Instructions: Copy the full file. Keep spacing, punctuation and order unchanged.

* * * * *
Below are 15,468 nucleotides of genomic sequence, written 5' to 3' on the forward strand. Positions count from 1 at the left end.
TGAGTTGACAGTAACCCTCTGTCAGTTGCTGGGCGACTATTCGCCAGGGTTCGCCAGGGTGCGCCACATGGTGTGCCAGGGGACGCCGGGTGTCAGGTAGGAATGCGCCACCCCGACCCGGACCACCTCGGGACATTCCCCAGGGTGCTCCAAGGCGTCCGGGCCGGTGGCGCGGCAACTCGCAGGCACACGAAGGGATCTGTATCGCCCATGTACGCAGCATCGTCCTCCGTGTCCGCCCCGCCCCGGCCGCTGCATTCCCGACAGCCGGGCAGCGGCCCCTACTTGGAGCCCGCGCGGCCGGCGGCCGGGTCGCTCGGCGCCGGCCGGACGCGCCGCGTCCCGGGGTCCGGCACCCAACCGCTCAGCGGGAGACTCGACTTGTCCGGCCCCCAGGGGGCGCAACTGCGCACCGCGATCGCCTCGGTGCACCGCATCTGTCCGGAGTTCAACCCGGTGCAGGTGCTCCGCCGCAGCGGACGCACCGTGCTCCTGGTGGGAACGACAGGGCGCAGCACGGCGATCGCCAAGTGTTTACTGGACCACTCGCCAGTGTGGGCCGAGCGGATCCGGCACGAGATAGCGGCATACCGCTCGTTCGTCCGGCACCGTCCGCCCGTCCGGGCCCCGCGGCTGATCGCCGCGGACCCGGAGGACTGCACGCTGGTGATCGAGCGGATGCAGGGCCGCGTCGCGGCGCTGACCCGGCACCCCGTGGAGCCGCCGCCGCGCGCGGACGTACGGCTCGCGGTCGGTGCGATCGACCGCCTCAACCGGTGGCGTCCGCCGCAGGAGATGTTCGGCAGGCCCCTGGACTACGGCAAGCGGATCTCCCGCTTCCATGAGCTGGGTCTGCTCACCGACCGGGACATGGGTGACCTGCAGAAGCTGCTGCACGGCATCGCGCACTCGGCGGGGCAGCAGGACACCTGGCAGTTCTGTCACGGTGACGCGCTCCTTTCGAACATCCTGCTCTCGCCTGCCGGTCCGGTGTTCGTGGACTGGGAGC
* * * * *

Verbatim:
Below are 15,468 nucleotides of genomic sequence, written 5' to 3' on the forward strand. Positions count from 1 at the left end.
TGAGTTGACAGTAACCCTCTGTCAGTTGCTGGGCGACTATTCGCCAGGGTTCGCCAGGGTGCGCCACATGGTGTGCCAGGGGACGCCGGGTGTCAGGTAGGAATGCGCCACCCCGACCCGGACCACCTCGGGACATTCCCCAGGGTGCTCCAAGGCGTCCGGGCCGGTGGCGCGGCAACTCGCAGGCACACGAAGGGATCTGTATCGCCCATGTACGCAGCATCGTCCTCCGTGTCCGCCCCGCCCCGGCCGCTGCATTCCCGACAGCCGGGCAGCGGCCCCTACTTGGAGCCCGCGCGGCCGGCGGCCGGGTCGCTCGGCGCCGGCCGGACGCGCCGCGTCCCGGGGTCCGGCACCCAACCGCTCAGCGGGAGACTCGACTTGTCCGGCCCCCAGGGGGCGCAACTGCGCACCGCGATCGCCTCGGTGCACCGCATCTGTCCGGAGTTCAACCCGGTGCAGGTGCTCCGCCGCAGCGGACGCACCGTGCTCCTGGTGGGAACGACAGGGCGCAGCACGGCGATCGCCAAGTGTTTACTGGACCACTCGCCAGTGTGGGCCGAGCGGATCCGGCACGAGATAGCGGCATACCGCTCGTTCGTCCGGCACCGTCCGCCCGTCCGGGCCCCGCGGCTGATCGCCGCGGACCCGGAGGACTGCACGCTGGTGATCGAGCGGATGCAGGGCCGCGTCGCGGCGCTGACCCGGCACCCCGTGGAGCCGCCGCCGCGCGCGGACGTACGGCTCGCGGTCGGTGCGATCGACCGCCTCAACCGGTGGCGTCCGCCGCAGGAGATGTTCGGCAGGCCCCTGGACTACGGCAAGCGGATCTCCCGCTTCCATGAGCTGGGTCTGCTCACCGACCGGGACATGGGTGACCTGCAGAAGCTGCTGCACGGCATCGCGCACTCGGCGGGGCAGCAGGACACCTGGCAGTTCTGTCACGGTGACGCGCTCCTTTCGAACATCCTGCTCTCGCCTGCCGGTCCGGTGTTCGTGGACTGGGAGC